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What McDonald's Corp. did for hamburgers and french fries, J.D. Byrider Systems hopes to do for the small, mom-and-pop used car lot that caters to the "buy here, pay here" customer.

To do that, Byrider needs to overcome the perception of the corner used-car lot as a place where consumers are preyed upon, says W. Steele Gudal, exec VP-chief operating officer.

"The merchandising of our stores and the marketing of our business tells the consumer that we're different than Joe's Used Cars," he says. "We're trying to build a Blockbuster . . . and have a national brand name that's marketed properly."


Byrider's target customer is the blue-collar worker who is looking for a reliable 5-to-10-year-old car in the $5,000-$6,000 price range-a target not sought by the new superstores.

But that customer quite often will have a poor credit history. So Byrider dealers provide on-site financing through the company's CarNow Acceptance Co. subsidiary.

"Our customers are looking for basic transportation to get them back and forth to work or to school," Mr. Gudal says. "They just need a Ford Taurus, not a BMW."

Byrider was founded in 1989 by James F. DeVoe, a Marion, Ind., Chevrolet and Cadillac dealer. The company has grown to 85 franchised and company-owned stores with total 1996 revenue of $210 million. Byrider says it sold more than 30,000 cars last year, a 49% increase from the 20,613 sold in 1995. Plans call for another 25 stores to open this year.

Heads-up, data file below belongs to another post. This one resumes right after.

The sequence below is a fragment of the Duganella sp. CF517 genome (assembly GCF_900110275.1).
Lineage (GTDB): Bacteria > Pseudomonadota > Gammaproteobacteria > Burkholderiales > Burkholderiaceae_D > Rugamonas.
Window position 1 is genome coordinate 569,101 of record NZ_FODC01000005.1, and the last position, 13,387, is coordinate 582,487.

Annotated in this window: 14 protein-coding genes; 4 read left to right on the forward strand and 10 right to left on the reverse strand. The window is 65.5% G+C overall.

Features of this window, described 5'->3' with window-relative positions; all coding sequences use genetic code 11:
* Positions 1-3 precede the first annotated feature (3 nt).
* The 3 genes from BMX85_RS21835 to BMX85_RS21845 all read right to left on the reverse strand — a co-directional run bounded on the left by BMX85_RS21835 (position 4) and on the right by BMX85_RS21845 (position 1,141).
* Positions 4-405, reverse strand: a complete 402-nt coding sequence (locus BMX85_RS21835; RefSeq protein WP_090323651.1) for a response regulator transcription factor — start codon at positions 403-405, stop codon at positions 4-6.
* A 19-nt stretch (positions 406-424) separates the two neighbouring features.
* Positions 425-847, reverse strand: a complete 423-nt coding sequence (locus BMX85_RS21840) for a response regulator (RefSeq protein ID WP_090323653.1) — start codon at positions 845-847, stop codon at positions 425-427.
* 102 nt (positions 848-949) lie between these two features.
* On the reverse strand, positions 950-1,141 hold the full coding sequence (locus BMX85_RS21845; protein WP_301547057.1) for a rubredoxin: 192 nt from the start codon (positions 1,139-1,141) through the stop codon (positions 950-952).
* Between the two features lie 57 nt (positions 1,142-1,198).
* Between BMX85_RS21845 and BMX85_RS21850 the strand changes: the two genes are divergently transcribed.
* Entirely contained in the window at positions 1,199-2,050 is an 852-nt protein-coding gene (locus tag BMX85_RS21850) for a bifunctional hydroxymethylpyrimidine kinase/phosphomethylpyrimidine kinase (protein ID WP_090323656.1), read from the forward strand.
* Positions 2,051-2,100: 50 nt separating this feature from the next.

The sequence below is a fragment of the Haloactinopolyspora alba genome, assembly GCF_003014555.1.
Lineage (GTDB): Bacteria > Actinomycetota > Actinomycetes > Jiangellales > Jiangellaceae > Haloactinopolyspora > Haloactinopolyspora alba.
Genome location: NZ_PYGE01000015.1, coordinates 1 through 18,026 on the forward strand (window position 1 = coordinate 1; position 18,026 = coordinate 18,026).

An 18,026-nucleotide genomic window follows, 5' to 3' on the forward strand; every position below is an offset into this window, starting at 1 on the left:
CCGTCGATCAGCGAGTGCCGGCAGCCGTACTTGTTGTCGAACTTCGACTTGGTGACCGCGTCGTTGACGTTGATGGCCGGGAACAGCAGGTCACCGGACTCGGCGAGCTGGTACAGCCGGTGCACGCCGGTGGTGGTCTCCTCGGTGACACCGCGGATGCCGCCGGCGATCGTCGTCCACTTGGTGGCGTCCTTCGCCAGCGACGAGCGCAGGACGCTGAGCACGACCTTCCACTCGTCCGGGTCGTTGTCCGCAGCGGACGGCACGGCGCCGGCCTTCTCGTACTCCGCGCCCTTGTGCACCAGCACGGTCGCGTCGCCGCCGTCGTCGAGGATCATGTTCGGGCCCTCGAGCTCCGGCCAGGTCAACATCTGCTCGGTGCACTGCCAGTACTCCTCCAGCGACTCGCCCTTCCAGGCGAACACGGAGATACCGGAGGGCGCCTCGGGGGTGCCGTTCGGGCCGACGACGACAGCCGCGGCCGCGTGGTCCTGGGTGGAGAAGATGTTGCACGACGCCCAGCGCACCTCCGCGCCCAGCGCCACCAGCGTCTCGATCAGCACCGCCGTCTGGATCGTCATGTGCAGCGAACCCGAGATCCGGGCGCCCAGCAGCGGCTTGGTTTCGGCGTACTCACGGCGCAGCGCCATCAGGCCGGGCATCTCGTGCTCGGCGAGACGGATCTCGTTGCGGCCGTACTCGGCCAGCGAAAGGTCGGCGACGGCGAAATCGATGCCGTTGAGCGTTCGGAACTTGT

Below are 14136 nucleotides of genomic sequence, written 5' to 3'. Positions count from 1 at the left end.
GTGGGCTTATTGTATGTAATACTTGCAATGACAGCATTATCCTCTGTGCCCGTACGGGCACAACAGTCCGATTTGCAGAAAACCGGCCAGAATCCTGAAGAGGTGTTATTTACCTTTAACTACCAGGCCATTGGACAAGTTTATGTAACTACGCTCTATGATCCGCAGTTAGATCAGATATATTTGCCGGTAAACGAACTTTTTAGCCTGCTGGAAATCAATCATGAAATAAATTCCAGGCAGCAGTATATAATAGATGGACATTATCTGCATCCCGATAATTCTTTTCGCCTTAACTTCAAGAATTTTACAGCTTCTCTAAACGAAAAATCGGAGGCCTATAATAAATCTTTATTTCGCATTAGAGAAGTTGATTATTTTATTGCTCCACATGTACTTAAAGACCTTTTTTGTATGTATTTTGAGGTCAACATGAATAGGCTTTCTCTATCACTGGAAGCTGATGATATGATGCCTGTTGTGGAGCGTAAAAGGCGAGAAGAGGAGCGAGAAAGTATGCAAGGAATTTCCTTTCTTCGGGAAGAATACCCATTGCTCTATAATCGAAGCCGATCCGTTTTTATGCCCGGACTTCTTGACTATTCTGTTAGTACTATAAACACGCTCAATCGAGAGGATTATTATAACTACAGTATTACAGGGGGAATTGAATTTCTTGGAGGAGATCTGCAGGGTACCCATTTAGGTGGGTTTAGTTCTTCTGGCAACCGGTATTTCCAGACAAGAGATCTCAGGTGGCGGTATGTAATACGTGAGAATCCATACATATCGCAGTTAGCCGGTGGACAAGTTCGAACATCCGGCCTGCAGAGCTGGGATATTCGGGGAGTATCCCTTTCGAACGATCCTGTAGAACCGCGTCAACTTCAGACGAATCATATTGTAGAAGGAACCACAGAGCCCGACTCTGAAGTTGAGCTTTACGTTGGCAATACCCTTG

Byrider's ad production, geared primarily to TV, is directed by the J.D. Byrider National Advertising Group. The group is controlled by a board of six franchisee members and three corporate representatives.

The board has given Mr. Gudal control over this year's $750,000 production budget, double that of last year, which is funded from franchisee contributions. The national ad group prepares print and broadcast materials that franchisees place with their own dollars in local media.

Byrider is currently assembling 15 new TV spots with Pearson Crahan Fletcher England, an Indianapolis agency that began working with the company in late 1996.


Mr. Gudal says Byrider has an opportunity, and the buying power, to dominate TV advertising in its market niche. For example, its 22 stores in Indiana contribute $3,000 per month for TV time, for a total of $792,000 annually.

"The independent used-car dealer just can't fight that type of awareness," Mr. Gudal says.

New Byrider TV spots focus on what Mr. Gudal calls the "trust issue." The company's recent focus group research has shown that used-car salespeople rank at the bottom of the trustworthiness scale, right alongside politicians.

The Byrider TV ads use two themes: a "buddies" approach in which friends, spouses, neighbors and coworkers talk to each other about used-car shopping; and the "authoritarian skeptic," which features G.W. Bailey, an actor who appeared as an officer in the "Police Academy" series of movies.

In both approaches, Byrider addresses the trust issue head on by outlining its no-haggle sales approach backed up by a service and parts warranty.

"Your advertising drives your business and it really distinguishes you from other companies," Mr. Gudal says.

The recent turmoil in the sub-prime automotive lending market-notably the problems experienced by Mercury Finance and Jayhawk Acceptance-doesn't affect Byrider's bottom line, Mr. Gudal says.

That's because Byrider gets income from both CarNow Acceptance loans and also the margins from auto sales, he says. Independent subprime lenders, which serve customers with less-than-sterling credit histories, must rely solely on earnings from their loan portfolios. And, because of the risky nature of the loans,

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